This story was originally published in the New Haven Register and was written by Esteban L. Hernandez
FARMINGTON >> Lack of storage space for bodies and shorthanded medical examiners have cost the Office of the Chief Medical Examiner its full national accreditation, the result of deficiencies largely rooted in a spike of fatal drug overdoses in the state.
The OCME’s office said in a release Wednesday that inadequate staffing and refrigerated body storage are among the major deficiencies found by the National Association of Medical Examiners. NAME accredits 90 offices in the United States, serving more than 166 million people, according to the release, including offices in Massachusetts, Rhode Island, Vermont and New Hampshire.
NAME formally informed OCME that it was being placed on provisional accreditation in a letter dated Jan. 31. The accreditation organization gave its recommendation following an on-site review.
Chief Medical Examiner Dr. James Gill had warned last year that such a decision was not only looming, but highly likely. Budget cuts in the department left Gill’s office scrambling to address the sharp rise in drug overdoses in the state. More than 400 people died of fatal drug overdoses between January 2016 and June 2016, according to statistics from Gill’s office.
Executive Secretary Linda Sylvia said in the release that OCME is working with the state’s Office of Policy and Management and the Department of Administrative Services to address both major deficiencies. The release said some vacant technical and non-technical staff positions have been refilled and the office is putting out a bid in March for a new refrigerated storage space.
OPM spokesman Chris McClure issued a statement on Wednesday on behalf of Gov. Dannel Malloy’s office.
“While we have not reviewed (the) NAME report, we appreciate the insights of outside accreditation entities, and certainly appreciate the important and difficult work of the medical examiner’s office,” McClure said in the statement. “We will review the report and continue working with Dr. Gill and his staff as the budget process plays out in the weeks and months ahead.”
If the office does not address its deficiencies by September, it will completely lose NAME accreditation. Sylvia said accreditation shows an office performs “sound and timely death investigations.”
“This instills confidence in the police departments, attorneys and the families that are served,” Sylvia said. “Mistakes by a medical examiner put people’s lives at risk, can result in the innocent imprisoned and cost millions of dollars in civil claims.”
New Haven criminal defense attorney Hugh F. Keefe said a medical examiner stripped of accreditation could be detrimental to state prosecutors but helpful to the defense. Medical examiners frequently testify in cases involving homicides.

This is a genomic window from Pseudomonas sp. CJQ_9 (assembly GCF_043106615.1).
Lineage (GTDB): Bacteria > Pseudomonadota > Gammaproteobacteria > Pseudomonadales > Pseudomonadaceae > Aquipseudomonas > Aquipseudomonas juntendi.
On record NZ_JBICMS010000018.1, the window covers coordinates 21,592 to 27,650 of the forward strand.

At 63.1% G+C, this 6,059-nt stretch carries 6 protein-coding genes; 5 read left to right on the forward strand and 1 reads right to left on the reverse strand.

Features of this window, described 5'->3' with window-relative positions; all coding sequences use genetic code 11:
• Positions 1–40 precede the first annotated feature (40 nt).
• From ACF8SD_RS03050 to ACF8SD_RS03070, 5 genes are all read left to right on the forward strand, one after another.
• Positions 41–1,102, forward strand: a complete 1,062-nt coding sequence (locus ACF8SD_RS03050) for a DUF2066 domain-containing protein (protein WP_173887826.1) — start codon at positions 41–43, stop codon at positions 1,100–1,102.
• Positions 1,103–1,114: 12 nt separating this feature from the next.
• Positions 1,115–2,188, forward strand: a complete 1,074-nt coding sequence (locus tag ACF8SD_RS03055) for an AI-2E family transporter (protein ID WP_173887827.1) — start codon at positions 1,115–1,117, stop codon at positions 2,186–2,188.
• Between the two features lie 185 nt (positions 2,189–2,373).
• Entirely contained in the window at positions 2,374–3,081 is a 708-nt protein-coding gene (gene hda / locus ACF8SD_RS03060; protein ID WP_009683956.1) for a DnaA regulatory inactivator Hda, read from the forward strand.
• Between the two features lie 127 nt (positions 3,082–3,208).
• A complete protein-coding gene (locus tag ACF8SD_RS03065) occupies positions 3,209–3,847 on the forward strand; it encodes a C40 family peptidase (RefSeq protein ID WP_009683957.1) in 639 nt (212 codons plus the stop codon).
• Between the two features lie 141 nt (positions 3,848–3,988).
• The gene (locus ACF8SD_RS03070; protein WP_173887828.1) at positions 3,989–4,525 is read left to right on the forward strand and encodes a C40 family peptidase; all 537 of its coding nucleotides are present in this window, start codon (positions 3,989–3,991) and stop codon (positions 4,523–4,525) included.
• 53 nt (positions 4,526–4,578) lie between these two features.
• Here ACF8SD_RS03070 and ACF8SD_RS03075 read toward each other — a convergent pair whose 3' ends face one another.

“It’s fodder for cross-examination,” Keefe said Wednesday. “If they’re doing that with one hand tied behind their back because accreditation has been suspended, it makes their testimony … less credible.”
Perhaps the most notorious example of how a defense can raise doubts over evidence collection and affect a case was in the so-called Trial of the Century, when O.J. Simpson’s defense attorneys questioned the Los Angeles Police Department’s procedure when that agency collected blood evidence.
“The big deal is that convictions would be harder to obtain,” Keefe said.
Senate Republican President Pro Tempore Len Fasano, R-North Haven, said in a statement that ““The chief medical examiner’s office losing its accreditation shows the insanity of the state’s priorities. We knew this was coming. We were warned in the spring that the Democrats’ budget cuts would result in this outcome.
“We were warned again in the fall. But still the governor refused to take action and restore the $398,700 that he cut to that office,” Fasano said. “Without accreditation, every piece of evidence in every case processed by that office will be called into question. This is a core public health and public safety necessity. Ultimately losing accreditation will be a significant cost to the state and municipalities and an extreme hardship for our criminal justice system. If the state has a budget surplus, which the governor claims we do, why would he not use that now to preserve the state’s accreditation?”
NAME identified four major deficiencies and one minor deficiency; any major deficiencies, called Phase 2, result in loss of full accreditation. The release listed the major deficiencies, which include having staff performing more than 325 autopsies per year, which is the recommended limit.
Insufficient storage space for bodies and their handling is another major concern outlined by OCME. NAME recommends adding three new medical examiner positions to remediate this problem, while OCME said they’re working to convert a storage area to add more refrigerator space for remains.
Other minor deficiencies found by NAME included that 90 percent of postmortem examinations were not completed within 60 days from time of autopsy; a majority of the medical investigators that have worked in the office for five years aren’t registered or certified by the American Board of Medical Death Investigators; and that a temperature alarm for a refrigerators was unplugged.
Sylvia said in the release that the OCME is scheduled to testify Feb. 23 at the legislature’s Joint Committee on Appropriations’ public hearing.
Reach Esteban L. Hernandez at 203-680-9901